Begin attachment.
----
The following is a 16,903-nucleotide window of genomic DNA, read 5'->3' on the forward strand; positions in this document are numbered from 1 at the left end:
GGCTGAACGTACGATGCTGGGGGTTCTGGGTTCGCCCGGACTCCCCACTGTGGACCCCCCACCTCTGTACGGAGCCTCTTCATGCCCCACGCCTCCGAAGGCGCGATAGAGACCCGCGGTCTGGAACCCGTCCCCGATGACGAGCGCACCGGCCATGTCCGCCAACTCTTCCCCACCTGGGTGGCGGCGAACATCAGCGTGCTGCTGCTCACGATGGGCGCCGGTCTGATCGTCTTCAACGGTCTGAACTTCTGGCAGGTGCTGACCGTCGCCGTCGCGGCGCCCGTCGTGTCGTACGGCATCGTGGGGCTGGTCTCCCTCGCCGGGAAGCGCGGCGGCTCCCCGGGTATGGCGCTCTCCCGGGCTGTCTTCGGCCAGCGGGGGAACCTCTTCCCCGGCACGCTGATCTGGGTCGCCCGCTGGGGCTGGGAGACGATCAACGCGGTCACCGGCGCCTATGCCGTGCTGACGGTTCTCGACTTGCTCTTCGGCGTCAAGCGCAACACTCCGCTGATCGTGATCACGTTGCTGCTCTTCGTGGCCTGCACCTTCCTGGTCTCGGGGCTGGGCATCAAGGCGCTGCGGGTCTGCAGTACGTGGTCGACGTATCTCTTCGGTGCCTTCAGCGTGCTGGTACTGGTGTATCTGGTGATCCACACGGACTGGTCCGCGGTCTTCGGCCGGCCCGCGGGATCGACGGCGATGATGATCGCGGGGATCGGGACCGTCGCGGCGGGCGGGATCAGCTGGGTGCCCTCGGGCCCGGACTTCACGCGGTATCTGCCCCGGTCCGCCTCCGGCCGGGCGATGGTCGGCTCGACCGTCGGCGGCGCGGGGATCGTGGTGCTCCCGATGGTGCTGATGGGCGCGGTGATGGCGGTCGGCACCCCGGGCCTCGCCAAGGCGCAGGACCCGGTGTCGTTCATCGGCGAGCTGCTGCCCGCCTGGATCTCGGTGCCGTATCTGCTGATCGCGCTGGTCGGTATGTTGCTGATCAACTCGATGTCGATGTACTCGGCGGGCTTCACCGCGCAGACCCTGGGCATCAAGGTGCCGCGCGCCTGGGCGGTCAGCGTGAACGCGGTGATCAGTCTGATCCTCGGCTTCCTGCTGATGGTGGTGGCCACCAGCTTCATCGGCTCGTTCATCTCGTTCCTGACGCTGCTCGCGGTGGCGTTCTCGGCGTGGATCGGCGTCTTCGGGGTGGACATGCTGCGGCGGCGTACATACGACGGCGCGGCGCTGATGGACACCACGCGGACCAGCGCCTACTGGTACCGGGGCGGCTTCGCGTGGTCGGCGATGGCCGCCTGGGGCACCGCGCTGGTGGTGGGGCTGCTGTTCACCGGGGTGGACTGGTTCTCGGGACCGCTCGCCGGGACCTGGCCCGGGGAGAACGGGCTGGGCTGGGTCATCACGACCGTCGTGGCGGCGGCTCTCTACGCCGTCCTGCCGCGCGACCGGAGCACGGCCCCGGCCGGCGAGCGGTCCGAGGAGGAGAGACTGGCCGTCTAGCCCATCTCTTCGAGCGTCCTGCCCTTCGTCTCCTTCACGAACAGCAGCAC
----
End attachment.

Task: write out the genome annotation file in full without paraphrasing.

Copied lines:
The following is a 16,903-nucleotide window of genomic DNA, read 5'->3' on the forward strand; positions in this document are numbered from 1 at the left end:
GGCTGAACGTACGATGCTGGGGGTTCTGGGTTCGCCCGGACTCCCCACTGTGGACCCCCCACCTCTGTACGGAGCCTCTTCATGCCCCACGCCTCCGAAGGCGCGATAGAGACCCGCGGTCTGGAACCCGTCCCCGATGACGAGCGCACCGGCCATGTCCGCCAACTCTTCCCCACCTGGGTGGCGGCGAACATCAGCGTGCTGCTGCTCACGATGGGCGCCGGTCTGATCGTCTTCAACGGTCTGAACTTCTGGCAGGTGCTGACCGTCGCCGTCGCGGCGCCCGTCGTGTCGTACGGCATCGTGGGGCTGGTCTCCCTCGCCGGGAAGCGCGGCGGCTCCCCGGGTATGGCGCTCTCCCGGGCTGTCTTCGGCCAGCGGGGGAACCTCTTCCCCGGCACGCTGATCTGGGTCGCCCGCTGGGGCTGGGAGACGATCAACGCGGTCACCGGCGCCTATGCCGTGCTGACGGTTCTCGACTTGCTCTTCGGCGTCAAGCGCAACACTCCGCTGATCGTGATCACGTTGCTGCTCTTCGTGGCCTGCACCTTCCTGGTCTCGGGGCTGGGCATCAAGGCGCTGCGGGTCTGCAGTACGTGGTCGACGTATCTCTTCGGTGCCTTCAGCGTGCTGGTACTGGTGTATCTGGTGATCCACACGGACTGGTCCGCGGTCTTCGGCCGGCCCGCGGGATCGACGGCGATGATGATCGCGGGGATCGGGACCGTCGCGGCGGGCGGGATCAGCTGGGTGCCCTCGGGCCCGGACTTCACGCGGTATCTGCCCCGGTCCGCCTCCGGCCGGGCGATGGTCGGCTCGACCGTCGGCGGCGCGGGGATCGTGGTGCTCCCGATGGTGCTGATGGGCGCGGTGATGGCGGTCGGCACCCCGGGCCTCGCCAAGGCGCAGGACCCGGTGTCGTTCATCGGCGAGCTGCTGCCCGCCTGGATCTCGGTGCCGTATCTGCTGATCGCGCTGGTCGGTATGTTGCTGATCAACTCGATGTCGATGTACTCGGCGGGCTTCACCGCGCAGACCCTGGGCATCAAGGTGCCGCGCGCCTGGGCGGTCAGCGTGAACGCGGTGATCAGTCTGATCCTCGGCTTCCTGCTGATGGTGGTGGCCACCAGCTTCATCGGCTCGTTCATCTCGTTCCTGACGCTGCTCGCGGTGGCGTTCTCGGCGTGGATCGGCGTCTTCGGGGTGGACATGCTGCGGCGGCGTACATACGACGGCGCGGCGCTGATGGACACCACGCGGACCAGCGCCTACTGGTACCGGGGCGGCTTCGCGTGGTCGGCGATGGCCGCCTGGGGCACCGCGCTGGTGGTGGGGCTGCTGTTCACCGGGGTGGACTGGTTCTCGGGACCGCTCGCCGGGACCTGGCCCGGGGAGAACGGGCTGGGCTGGGTCATCACGACCGTCGTGGCGGCGGCTCTCTACGCCGTCCTGCCGCGCGACCGGAGCACGGCCCCGGCCGGCGAGCGGTCCGAGGAGGAGAGACTGGCCGTCTAGCCCATCTCTTCGAGCGTCCTGCCCTTCGTCTCCTTCACGAACAGCAGCAC